You never know here those interactions will lead one day and then before you know it you're acquiring him at the trade deadline as the head coach of the Niagara IceDogs to have him on your bench and lineup card, coming full circle from the hockey school," Boudreau reflected on. "It was a pretty cool connection to make with Callum and continue it on here in the OHL."


Boudreau also speaks to the impact that Cheynowski has already made on the club, having only played in four games since the trade deadline transaction. "Since acquiring him we're a .500 hockey club and we haven't been a .500 hockey club all year so we like the impact he's had through four games," Boudreau added.


"We know who he is as a person and character, comes from a good family and is a local product so there's a little bit of pride when you put on that IceDogs logo as it is with most local products," Boudreau said passionately. "For a kid like Callum I don't think there's any limit to his game and the more he plays, the more confidence he gains everyday in earning a bigger role on this club."



Homegrown Niagara talent

Photo Credit: bpsportsniagara.com


Being a Welland native, Cheynowski worked his way up the Southern Tier Admirals program from 2019-2022 and gained a fan along the way in then Admirals head coach Marcus Quinlin, who spent three seasons with Cheynowski during that time.


"Elite players make other players around them better and Callum did that for us with the Southern Tier Admirals," said Quinlin. "He always made teammates around him better by holding himself to a high standard, raising the standard and pace of our practices. Callum elevated our team play exponentially as it translated over to games,"


Quinlin, now a head hockey instructor for the Ottawa Senators hockey programs as well as skills development for U12-U18 teams in AAA organizations of Eastern Ontario, including the Ottawa Myers Automotive AAA and Eastern Ontario Wild AAA; says that Cheynowski's commitment to the game helped him stand out from the pack while with the Southern Tier Admirals.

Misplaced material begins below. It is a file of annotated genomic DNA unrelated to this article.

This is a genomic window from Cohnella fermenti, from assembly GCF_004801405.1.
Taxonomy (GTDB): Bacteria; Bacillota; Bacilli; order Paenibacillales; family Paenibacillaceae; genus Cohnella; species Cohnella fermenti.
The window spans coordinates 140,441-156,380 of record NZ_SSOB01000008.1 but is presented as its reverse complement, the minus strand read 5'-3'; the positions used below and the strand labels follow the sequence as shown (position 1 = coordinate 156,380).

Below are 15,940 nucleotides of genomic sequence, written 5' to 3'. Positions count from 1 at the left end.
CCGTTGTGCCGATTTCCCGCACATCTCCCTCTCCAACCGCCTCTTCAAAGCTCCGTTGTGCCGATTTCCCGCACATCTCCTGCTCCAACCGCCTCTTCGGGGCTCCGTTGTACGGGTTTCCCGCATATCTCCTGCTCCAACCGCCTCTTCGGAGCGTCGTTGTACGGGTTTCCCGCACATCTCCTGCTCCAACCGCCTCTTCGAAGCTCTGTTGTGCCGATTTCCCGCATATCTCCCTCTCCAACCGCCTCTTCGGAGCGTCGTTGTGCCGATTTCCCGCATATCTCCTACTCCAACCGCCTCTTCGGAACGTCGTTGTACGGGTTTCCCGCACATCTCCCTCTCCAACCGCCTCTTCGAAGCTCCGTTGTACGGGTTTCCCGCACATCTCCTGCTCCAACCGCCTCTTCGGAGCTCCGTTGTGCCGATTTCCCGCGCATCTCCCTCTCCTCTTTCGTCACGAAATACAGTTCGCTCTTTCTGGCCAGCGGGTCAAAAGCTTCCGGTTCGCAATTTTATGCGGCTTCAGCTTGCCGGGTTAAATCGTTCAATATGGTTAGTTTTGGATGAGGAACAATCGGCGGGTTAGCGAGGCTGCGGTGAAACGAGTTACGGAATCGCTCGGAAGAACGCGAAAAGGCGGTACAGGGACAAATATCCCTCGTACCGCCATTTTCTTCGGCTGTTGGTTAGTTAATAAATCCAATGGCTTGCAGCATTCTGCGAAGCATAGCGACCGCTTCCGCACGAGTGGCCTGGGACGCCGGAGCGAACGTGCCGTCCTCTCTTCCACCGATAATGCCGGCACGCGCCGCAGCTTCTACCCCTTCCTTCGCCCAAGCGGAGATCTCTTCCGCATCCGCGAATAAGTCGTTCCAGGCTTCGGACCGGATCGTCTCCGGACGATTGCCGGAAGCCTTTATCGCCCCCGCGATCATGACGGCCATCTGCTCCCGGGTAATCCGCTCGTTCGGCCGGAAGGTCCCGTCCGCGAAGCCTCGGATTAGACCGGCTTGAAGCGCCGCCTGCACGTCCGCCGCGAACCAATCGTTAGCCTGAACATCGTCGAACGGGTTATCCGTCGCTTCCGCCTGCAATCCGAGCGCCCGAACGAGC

"Cheynowski's commitment to constantly work on his craft and the willingness to always put in the work always shined through," said Quinlin. "Callum was the top defenseman in our league and a great leader who led by example with the way that he played. On top of that, he's still a great kid and teammate who does really well in school (being a past recipient of the OHL Scholastic Player of the Month) and did a lot of volunteer work in the community when we had him in our program," Quinlin made a point to bring up.


Cheynowski credits his progression to now becoming a full-time OHL player to the time he spent with Quinlin, being engraved in the Southern Tier Admirals culture. "He was great and coached me to be a leader on that team and really step up for the guys,' said Cheynowski. "Coach Quinlin pushed me in a good way when it came to big moments like playoff games, which will help me grow into that with this group," Cheynowski said emphatically. "I really push myself to be better everyday and that's my mindset when I arrive at the rink."